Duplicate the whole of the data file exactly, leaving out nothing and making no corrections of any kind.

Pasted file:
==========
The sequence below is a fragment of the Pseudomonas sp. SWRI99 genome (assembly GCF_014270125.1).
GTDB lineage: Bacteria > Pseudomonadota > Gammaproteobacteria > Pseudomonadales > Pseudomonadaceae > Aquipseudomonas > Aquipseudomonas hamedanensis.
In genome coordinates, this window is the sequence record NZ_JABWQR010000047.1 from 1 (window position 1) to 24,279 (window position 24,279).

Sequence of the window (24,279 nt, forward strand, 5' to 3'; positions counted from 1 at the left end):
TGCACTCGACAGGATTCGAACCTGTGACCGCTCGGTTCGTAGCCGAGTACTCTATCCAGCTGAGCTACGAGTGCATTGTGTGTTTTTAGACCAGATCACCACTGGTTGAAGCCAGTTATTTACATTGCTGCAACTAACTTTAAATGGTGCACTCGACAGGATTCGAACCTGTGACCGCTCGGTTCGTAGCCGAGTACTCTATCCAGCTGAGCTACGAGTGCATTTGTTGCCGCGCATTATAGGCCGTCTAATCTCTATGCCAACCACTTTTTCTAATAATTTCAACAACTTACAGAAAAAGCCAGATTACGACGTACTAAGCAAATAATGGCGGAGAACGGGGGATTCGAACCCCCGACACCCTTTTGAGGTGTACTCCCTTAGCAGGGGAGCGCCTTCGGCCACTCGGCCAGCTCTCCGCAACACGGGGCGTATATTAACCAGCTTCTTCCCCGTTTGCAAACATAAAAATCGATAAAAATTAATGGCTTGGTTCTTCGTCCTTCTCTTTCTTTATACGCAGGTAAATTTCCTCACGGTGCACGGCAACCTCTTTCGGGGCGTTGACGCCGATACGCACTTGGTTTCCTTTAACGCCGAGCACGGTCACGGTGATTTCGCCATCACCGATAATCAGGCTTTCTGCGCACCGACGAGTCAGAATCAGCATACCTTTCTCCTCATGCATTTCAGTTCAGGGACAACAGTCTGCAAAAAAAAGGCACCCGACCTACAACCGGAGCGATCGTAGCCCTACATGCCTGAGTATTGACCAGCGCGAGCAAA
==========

The sequence below is a fragment of the Pseudomonas sp. SWRI99 genome (assembly GCF_014270125.1).
GTDB lineage: Bacteria > Pseudomonadota > Gammaproteobacteria > Pseudomonadales > Pseudomonadaceae > Aquipseudomonas > Aquipseudomonas hamedanensis.
In genome coordinates, this window is the sequence record NZ_JABWQR010000047.1 from 1 (window position 1) to 24,279 (window position 24,279).

Sequence of the window (24,279 nt, forward strand, 5' to 3'; positions counted from 1 at the left end):
TGCACTCGACAGGATTCGAACCTGTGACCGCTCGGTTCGTAGCCGAGTACTCTATCCAGCTGAGCTACGAGTGCATTGTGTGTTTTTAGACCAGATCACCACTGGTTGAAGCCAGTTATTTACATTGCTGCAACTAACTTTAAATGGTGCACTCGACAGGATTCGAACCTGTGACCGCTCGGTTCGTAGCCGAGTACTCTATCCAGCTGAGCTACGAGTGCATTTGTTGCCGCGCATTATAGGCCGTCTAATCTCTATGCCAACCACTTTTTCTAATAATTTCAACAACTTACAGAAAAAGCCAGATTACGACGTACTAAGCAAATAATGGCGGAGAACGGGGGATTCGAACCCCCGACACCCTTTTGAGGTGTACTCCCTTAGCAGGGGAGCGCCTTCGGCCACTCGGCCAGCTCTCCGCAACACGGGGCGTATATTAACCAGCTTCTTCCCCGTTTGCAAACATAAAAATCGATAAAAATTAATGGCTTGGTTCTTCGTCCTTCTCTTTCTTTATACGCAGGTAAATTTCCTCACGGTGCACGGCAACCTCTTTCGGGGCGTTGACGCCGATACGCACTTGGTTTCCTTTAACGCCGAGCACGGTCACGGTGATTTCGCCATCACCGATAATCAGGCTTTCTGCGCACCGACGAGTCAGAATCAGCATACCTTTCTCCTCATGCATTTCAGTTCAGGGACAACAGTCTGCAAAAAAAAGGCACCCGACCTACAACCGGAGCGATCGTAGCCCTACATGCCTGAGTATTGACCAGCGCGAGCAAA